Government Must House Our People
In an economy based on private property, government serves the owners of the means of production, who in our society are primarily the large banks and corporations. When those corporations begin to rely on automated production instead of human labor, they no longer pay the wages necessary for people to buy the bare necessities of human life. They are also no longer willing to pay taxes for housing and other government programs designed to meet human needs. The result is rising poverty and homelessness all across America.
The ultimate solution is a cooperative economy explicitly organized around meeting human needs instead of private profit. This means overturning the corporate dictatorship and replacing it with a government of working people, by working people, and for working people. The question is how to get there from where we are now, struggling to survive and grappling with the immediate crisis.
The most important step is to unite the homeless, the people of conscience who support them, and all the workers who can be united into a political movement to fight uncompromisingly for the immediate needs of all workers, especially the most destitute.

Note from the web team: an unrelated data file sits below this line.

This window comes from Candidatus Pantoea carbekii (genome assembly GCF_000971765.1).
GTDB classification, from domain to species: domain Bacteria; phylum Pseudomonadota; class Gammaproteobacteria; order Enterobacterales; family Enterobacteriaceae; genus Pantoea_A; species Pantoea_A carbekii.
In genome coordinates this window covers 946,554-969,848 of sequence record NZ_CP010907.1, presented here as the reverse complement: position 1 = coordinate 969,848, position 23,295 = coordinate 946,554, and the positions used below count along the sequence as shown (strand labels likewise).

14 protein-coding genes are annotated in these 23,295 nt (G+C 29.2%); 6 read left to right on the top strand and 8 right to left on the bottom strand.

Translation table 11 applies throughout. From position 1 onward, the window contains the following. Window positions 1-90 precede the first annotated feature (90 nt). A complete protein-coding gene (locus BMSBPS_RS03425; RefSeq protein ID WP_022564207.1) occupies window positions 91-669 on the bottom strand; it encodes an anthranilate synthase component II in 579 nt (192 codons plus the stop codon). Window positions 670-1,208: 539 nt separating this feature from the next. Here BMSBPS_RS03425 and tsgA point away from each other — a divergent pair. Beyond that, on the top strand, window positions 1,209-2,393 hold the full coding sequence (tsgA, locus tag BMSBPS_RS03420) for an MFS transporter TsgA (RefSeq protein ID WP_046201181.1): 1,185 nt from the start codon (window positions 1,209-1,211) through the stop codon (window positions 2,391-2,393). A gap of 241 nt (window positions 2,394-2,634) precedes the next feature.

Unity means coming together regardless of color or immigration status. The homeless can play a leading role in this process because they themselves are experiencing what it means to be “illegal” – they are criminalized for sitting or sleeping, and lack many of the same legal protections that immigrants lack.
Unity also means coming together regardless of the various subgroups into which the government tries to divide the homeless: it means defending the families with children, the veterans, the women, the “chronically homeless,” the situationally homeless, people with disabilities, everyone.
One way to start building a united political movement is to demand that the government take control of all government- and bank-owned vacant homes and use them to house the homeless and others who need them. The polarization of wealth is so extreme now that more and more housing is being used strictly as an investment vehicle, and not as shelter to protect human beings from the elements. In many markets speculators are now buying so-called “ghost houses,” in which they do not live or even rent them out, but leave them empty while waiting for prices go up for resale.
It is time to come together and hold our government accountable to actually house the homeless, not just make proclamations and pose for political photo opportunities.